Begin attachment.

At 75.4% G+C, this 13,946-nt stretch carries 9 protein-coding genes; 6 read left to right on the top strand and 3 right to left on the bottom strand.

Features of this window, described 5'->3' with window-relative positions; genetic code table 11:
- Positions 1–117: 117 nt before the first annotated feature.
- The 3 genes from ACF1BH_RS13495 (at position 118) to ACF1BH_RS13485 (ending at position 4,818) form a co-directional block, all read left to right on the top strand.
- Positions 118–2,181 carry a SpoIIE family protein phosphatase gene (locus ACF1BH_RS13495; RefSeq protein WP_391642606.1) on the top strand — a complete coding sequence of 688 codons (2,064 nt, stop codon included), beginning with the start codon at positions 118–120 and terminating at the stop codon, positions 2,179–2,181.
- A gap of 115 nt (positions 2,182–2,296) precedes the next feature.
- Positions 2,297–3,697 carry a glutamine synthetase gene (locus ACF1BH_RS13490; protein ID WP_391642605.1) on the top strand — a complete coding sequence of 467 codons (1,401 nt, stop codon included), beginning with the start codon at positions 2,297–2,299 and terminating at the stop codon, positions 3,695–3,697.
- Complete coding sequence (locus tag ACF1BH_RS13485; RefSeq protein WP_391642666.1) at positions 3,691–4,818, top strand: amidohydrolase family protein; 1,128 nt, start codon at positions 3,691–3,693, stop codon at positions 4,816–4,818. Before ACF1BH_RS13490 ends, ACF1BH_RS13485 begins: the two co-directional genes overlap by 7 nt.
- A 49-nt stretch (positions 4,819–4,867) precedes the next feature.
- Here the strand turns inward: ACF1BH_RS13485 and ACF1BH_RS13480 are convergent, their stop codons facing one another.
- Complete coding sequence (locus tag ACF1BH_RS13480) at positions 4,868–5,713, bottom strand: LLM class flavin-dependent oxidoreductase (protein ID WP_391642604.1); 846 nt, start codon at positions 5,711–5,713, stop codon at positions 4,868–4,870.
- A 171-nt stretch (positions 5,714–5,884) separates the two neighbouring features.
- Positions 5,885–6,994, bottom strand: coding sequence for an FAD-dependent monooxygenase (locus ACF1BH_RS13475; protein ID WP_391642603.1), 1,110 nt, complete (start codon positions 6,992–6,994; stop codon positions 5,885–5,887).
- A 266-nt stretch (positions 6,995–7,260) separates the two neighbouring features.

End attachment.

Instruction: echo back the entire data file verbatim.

At 75.4% G+C, this 13,946-nt stretch carries 9 protein-coding genes; 6 read left to right on the top strand and 3 right to left on the bottom strand.

Features of this window, described 5'->3' with window-relative positions; genetic code table 11:
- Positions 1–117: 117 nt before the first annotated feature.
- The 3 genes from ACF1BH_RS13495 (at position 118) to ACF1BH_RS13485 (ending at position 4,818) form a co-directional block, all read left to right on the top strand.
- Positions 118–2,181 carry a SpoIIE family protein phosphatase gene (locus ACF1BH_RS13495; RefSeq protein WP_391642606.1) on the top strand — a complete coding sequence of 688 codons (2,064 nt, stop codon included), beginning with the start codon at positions 118–120 and terminating at the stop codon, positions 2,179–2,181.
- A gap of 115 nt (positions 2,182–2,296) precedes the next feature.
- Positions 2,297–3,697 carry a glutamine synthetase gene (locus ACF1BH_RS13490; protein ID WP_391642605.1) on the top strand — a complete coding sequence of 467 codons (1,401 nt, stop codon included), beginning with the start codon at positions 2,297–2,299 and terminating at the stop codon, positions 3,695–3,697.
- Complete coding sequence (locus tag ACF1BH_RS13485; RefSeq protein WP_391642666.1) at positions 3,691–4,818, top strand: amidohydrolase family protein; 1,128 nt, start codon at positions 3,691–3,693, stop codon at positions 4,816–4,818. Before ACF1BH_RS13490 ends, ACF1BH_RS13485 begins: the two co-directional genes overlap by 7 nt.
- A 49-nt stretch (positions 4,819–4,867) precedes the next feature.
- Here the strand turns inward: ACF1BH_RS13485 and ACF1BH_RS13480 are convergent, their stop codons facing one another.
- Complete coding sequence (locus tag ACF1BH_RS13480) at positions 4,868–5,713, bottom strand: LLM class flavin-dependent oxidoreductase (protein ID WP_391642604.1); 846 nt, start codon at positions 5,711–5,713, stop codon at positions 4,868–4,870.
- A 171-nt stretch (positions 5,714–5,884) separates the two neighbouring features.
- Positions 5,885–6,994, bottom strand: coding sequence for an FAD-dependent monooxygenase (locus ACF1BH_RS13475; protein ID WP_391642603.1), 1,110 nt, complete (start codon positions 6,992–6,994; stop codon positions 5,885–5,887).
- A 266-nt stretch (positions 6,995–7,260) separates the two neighbouring features.